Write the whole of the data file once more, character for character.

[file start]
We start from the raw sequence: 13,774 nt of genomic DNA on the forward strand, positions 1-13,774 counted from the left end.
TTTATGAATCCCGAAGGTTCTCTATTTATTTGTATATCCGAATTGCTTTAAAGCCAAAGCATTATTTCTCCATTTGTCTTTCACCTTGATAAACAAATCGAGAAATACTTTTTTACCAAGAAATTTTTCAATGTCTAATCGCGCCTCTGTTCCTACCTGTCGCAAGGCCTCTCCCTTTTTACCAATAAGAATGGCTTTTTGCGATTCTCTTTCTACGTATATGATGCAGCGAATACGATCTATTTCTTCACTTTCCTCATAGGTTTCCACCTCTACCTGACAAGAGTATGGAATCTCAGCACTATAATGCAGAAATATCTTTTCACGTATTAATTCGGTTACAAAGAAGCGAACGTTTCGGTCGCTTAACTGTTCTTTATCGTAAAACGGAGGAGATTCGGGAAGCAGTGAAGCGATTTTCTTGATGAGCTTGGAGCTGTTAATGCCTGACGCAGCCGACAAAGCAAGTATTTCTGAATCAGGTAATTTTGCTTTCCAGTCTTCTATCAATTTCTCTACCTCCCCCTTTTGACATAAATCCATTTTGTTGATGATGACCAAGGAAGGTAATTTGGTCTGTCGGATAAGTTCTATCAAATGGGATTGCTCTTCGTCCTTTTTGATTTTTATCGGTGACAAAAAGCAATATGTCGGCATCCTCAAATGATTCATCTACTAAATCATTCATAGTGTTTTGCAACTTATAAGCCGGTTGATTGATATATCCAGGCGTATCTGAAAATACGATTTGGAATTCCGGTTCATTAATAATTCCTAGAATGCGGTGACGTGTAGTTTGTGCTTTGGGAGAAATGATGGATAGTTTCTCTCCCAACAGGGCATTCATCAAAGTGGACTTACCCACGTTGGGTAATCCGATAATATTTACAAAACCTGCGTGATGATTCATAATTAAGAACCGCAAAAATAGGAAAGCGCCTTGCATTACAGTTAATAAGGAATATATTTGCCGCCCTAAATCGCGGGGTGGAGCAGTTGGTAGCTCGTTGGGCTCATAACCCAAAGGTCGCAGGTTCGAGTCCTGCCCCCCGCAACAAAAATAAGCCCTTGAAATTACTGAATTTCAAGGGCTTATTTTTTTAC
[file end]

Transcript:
We start from the raw sequence: 13,774 nt of genomic DNA on the forward strand, positions 1-13,774 counted from the left end.
TTTATGAATCCCGAAGGTTCTCTATTTATTTGTATATCCGAATTGCTTTAAAGCCAAAGCATTATTTCTCCATTTGTCTTTCACCTTGATAAACAAATCGAGAAATACTTTTTTACCAAGAAATTTTTCAATGTCTAATCGCGCCTCTGTTCCTACCTGTCGCAAGGCCTCTCCCTTTTTACCAATAAGAATGGCTTTTTGCGATTCTCTTTCTACGTATATGATGCAGCGAATACGATCTATTTCTTCACTTTCCTCATAGGTTTCCACCTCTACCTGACAAGAGTATGGAATCTCAGCACTATAATGCAGAAATATCTTTTCACGTATTAATTCGGTTACAAAGAAGCGAACGTTTCGGTCGCTTAACTGTTCTTTATCGTAAAACGGAGGAGATTCGGGAAGCAGTGAAGCGATTTTCTTGATGAGCTTGGAGCTGTTAATGCCTGACGCAGCCGACAAAGCAAGTATTTCTGAATCAGGTAATTTTGCTTTCCAGTCTTCTATCAATTTCTCTACCTCCCCCTTTTGACATAAATCCATTTTGTTGATGATGACCAAGGAAGGTAATTTGGTCTGTCGGATAAGTTCTATCAAATGGGATTGCTCTTCGTCCTTTTTGATTTTTATCGGTGACAAAAAGCAATATGTCGGCATCCTCAAATGATTCATCTACTAAATCATTCATAGTGTTTTGCAACTTATAAGCCGGTTGATTGATATATCCAGGCGTATCTGAAAATACGATTTGGAATTCCGGTTCATTAATAATTCCTAGAATGCGGTGACGTGTAGTTTGTGCTTTGGGAGAAATGATGGATAGTTTCTCTCCCAACAGGGCATTCATCAAAGTGGACTTACCCACGTTGGGTAATCCGATAATATTTACAAAACCTGCGTGATGATTCATAATTAAGAACCGCAAAAATAGGAAAGCGCCTTGCATTACAGTTAATAAGGAATATATTTGCCGCCCTAAATCGCGGGGTGGAGCAGTTGGTAGCTCGTTGGGCTCATAACCCAAAGGTCGCAGGTTCGAGTCCTGCCCCCCGCAACAAAAATAAGCCCTTGAAATTACTGAATTTCAAGGGCTTATTTTTTTAC